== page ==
‘Young people have been hit hard financially by the COVID-19 pandemic, with many moving back home to live with their parents. However this can place a strain on relationships and finances. Here we look at some strategies that could make the situation easier for everyone concerned. There’s no question young people have been hit hard by the COVID-19 pandemic. From casual job losses to widespread hiring freezes, they’re on the front line. Experts fear the youth unemployment rate, which was 16.3% in July, will remain stubbornly high for years to come
So what are young people to do? Unable to get secure work, many will opt to live at home for longer or return to the family home, accelerating an already a growing trend.
What’s the impact on parents?
While most parents are happy to help out, having adult children at home is an added cost. Mozo estimates that one third of parents spend between $51 and $100 a week to support their adult children, with another third spending up to $200 a week.
How can parents support their adult children?
As the pandemic stretches on, what started out as a temporary move home can become more permanent. So how can you support your kids, when they have limited options?
First of all, it’s important to know that your children are facing an extremely unusual set of circumstances. The pandemic-fueled job losses are coming on top of years of stagnant wage growth and job insecurity, creating the perfect storm for anyone trying to enter the workforce.
Positive parental support will be essential to keep your kids engaged and motivated to get through the next few years.
This is the ideal time to reinforce resilience in your children. Resilience refers to “a person’s ability to cope with ups and downs and bounce back from the challenges that life can throw at us.”
There’s literally no better skill to equip your children with. A resilient young person will be better able to keep events in perspective, work through problems and seek out help and support. You can find a range of tools and resources on resilience on the BeyondBlue website.
In addition, while job prospects might be slim, it’s important for anyone who is out of work to stay actively engaged with the job market. That might mean proactively pitching for work, having networking meetings, seeking a mentor, volunteering for a local organisation or taking a short course to improve their skills.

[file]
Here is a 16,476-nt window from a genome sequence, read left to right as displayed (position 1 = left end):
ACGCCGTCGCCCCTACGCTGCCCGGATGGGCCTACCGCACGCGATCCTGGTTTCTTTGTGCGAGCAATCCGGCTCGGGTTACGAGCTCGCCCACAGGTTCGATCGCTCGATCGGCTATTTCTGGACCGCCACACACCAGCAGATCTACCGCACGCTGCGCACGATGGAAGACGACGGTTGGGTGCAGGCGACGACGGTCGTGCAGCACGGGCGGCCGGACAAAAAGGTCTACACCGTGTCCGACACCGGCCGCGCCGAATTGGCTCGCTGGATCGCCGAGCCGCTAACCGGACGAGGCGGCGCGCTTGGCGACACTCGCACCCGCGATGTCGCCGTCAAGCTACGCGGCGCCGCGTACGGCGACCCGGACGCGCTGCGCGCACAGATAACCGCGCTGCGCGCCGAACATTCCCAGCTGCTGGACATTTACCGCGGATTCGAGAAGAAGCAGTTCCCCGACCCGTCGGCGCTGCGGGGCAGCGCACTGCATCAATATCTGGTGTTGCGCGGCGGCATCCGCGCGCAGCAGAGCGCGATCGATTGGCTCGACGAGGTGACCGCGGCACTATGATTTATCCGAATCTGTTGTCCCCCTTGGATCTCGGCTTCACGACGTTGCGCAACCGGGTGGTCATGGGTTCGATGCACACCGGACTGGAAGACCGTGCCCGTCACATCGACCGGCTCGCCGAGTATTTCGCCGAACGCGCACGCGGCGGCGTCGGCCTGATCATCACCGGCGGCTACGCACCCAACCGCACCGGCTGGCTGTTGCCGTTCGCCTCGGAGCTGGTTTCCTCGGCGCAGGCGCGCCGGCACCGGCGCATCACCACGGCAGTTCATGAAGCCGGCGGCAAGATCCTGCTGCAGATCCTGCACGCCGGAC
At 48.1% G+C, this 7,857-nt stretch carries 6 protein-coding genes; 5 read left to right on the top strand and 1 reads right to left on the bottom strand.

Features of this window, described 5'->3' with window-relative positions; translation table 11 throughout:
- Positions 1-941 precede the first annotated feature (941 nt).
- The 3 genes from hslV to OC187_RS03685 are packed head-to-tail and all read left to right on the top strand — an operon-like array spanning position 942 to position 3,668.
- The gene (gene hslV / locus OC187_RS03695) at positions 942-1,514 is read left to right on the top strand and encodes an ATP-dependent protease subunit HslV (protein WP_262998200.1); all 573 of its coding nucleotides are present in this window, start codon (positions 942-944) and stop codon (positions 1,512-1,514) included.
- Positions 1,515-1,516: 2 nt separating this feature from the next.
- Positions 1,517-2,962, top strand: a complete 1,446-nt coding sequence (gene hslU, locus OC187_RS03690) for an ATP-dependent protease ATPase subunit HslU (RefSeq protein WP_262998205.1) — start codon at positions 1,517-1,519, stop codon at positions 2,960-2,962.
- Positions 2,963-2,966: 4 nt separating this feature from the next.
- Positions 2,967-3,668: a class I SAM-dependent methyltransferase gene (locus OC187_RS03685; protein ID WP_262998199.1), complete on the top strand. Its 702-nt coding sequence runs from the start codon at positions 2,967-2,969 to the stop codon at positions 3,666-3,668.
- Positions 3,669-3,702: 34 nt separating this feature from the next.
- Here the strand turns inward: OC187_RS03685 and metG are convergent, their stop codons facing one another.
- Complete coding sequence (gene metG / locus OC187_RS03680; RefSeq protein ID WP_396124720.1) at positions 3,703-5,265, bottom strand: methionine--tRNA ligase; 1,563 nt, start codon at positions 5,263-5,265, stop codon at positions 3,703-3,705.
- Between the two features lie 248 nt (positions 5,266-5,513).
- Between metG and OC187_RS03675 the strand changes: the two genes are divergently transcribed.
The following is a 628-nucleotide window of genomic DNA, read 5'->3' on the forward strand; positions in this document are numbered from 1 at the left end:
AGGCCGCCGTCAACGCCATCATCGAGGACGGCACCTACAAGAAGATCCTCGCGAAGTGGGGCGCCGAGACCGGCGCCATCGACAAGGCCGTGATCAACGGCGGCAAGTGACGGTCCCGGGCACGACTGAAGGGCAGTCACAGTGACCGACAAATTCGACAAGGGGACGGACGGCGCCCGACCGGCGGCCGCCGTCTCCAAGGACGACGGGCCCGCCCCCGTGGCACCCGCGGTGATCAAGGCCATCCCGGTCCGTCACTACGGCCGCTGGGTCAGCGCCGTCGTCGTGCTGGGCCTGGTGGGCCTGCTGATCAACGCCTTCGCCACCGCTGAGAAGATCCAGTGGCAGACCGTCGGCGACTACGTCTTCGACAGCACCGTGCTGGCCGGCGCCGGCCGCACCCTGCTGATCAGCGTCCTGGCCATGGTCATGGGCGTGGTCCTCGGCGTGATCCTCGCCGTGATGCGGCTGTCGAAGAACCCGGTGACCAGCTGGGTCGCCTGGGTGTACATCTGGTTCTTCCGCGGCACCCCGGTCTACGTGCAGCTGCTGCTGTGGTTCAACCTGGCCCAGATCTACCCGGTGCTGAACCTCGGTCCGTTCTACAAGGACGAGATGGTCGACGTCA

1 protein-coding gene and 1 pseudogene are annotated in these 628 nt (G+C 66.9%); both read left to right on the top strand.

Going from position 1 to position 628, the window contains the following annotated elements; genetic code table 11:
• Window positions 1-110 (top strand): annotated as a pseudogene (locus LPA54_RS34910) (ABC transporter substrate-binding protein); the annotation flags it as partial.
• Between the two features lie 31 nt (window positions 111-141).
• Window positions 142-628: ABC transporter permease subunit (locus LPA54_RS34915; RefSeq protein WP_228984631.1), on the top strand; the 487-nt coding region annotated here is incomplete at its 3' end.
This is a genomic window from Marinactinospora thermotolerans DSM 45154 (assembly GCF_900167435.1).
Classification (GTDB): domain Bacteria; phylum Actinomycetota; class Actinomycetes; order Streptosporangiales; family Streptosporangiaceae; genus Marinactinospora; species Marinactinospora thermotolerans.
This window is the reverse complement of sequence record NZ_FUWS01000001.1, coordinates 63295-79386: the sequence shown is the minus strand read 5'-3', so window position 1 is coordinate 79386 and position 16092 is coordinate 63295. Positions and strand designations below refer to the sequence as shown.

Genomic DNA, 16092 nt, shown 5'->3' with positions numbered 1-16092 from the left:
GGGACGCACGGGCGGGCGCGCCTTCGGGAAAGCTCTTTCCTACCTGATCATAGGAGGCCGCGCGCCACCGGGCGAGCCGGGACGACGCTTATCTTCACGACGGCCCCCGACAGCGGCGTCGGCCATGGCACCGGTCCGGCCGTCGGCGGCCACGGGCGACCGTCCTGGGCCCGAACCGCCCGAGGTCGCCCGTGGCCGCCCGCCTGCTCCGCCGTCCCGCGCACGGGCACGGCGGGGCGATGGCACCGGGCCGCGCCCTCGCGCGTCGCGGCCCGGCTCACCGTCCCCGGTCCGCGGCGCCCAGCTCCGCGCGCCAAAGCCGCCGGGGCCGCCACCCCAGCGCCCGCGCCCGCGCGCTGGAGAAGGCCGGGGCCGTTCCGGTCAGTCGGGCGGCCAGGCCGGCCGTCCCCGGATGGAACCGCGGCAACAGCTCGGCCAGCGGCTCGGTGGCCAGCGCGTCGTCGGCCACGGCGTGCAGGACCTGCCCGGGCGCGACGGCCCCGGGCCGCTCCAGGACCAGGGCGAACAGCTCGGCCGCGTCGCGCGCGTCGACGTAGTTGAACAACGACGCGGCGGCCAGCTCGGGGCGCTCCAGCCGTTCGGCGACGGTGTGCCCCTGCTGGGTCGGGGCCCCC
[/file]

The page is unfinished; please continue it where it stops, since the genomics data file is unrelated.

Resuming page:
This will help your kids grow their network and open up the ‘hidden job market’. It also fosters a sense of purpose that’s essential for getting through challenges like COVID-19.
Teach financial independence
While it might be second nature to support your kids financially, it doesn’t always help them in the long run. It’s important to try and foster financial independence as early as possible, to help prepare them for a time when they’ll need to provide for themselves.
Asking for a contribution towards their living expenses is one way to do this, provided they have a regular source of income. Or, if you’re not keen on asking for a monetary contribution, discuss how else they can contribute around the home.
Defining roles and responsibilities
Much like living in a share house, multiple adults living under one roof can cause tensions, especially if not everyone is contributing equally.
In a share house environment, house rules and expectations allow everyone to live together peacefully. Observing house rules, being considerate of other people’s property and keeping the place clean are the basics. It’s best to explain the ground rules before your child moves back in, so there are no misunderstandings.
Managing the cost
The cost of having your adult kids living at home may be coming at a time when your own financial situation is less secure than usual. With the regular unemployment rate expected to top 10 per cent, it’s understandable if you find yourself facing some of the same challenges as your children.
If finances are a concern, we suggest reviewing your family budget straight away to see where you can cut back temporarily. Have a discussion with your children early on about what they can contribute in terms of rent or household duties. Even if they don’t have an income, there may be an alternative.
For example, if your son or daughter helped out with cooking and cleaning, could you pick up another shift at work? Or could you pay them to do some of the work around the home? Try to think outside the box about how everyone can work together to maximise your income and minimise your expenses for the duration.
We all want to do the best by our children, especially during difficult times like a global pandemic. By enabling them to be more resilient, supporting them while they search for work or further their education and preparing them financially for life out of home, you can enjoy a happy household for years to come.
Source: Money & Life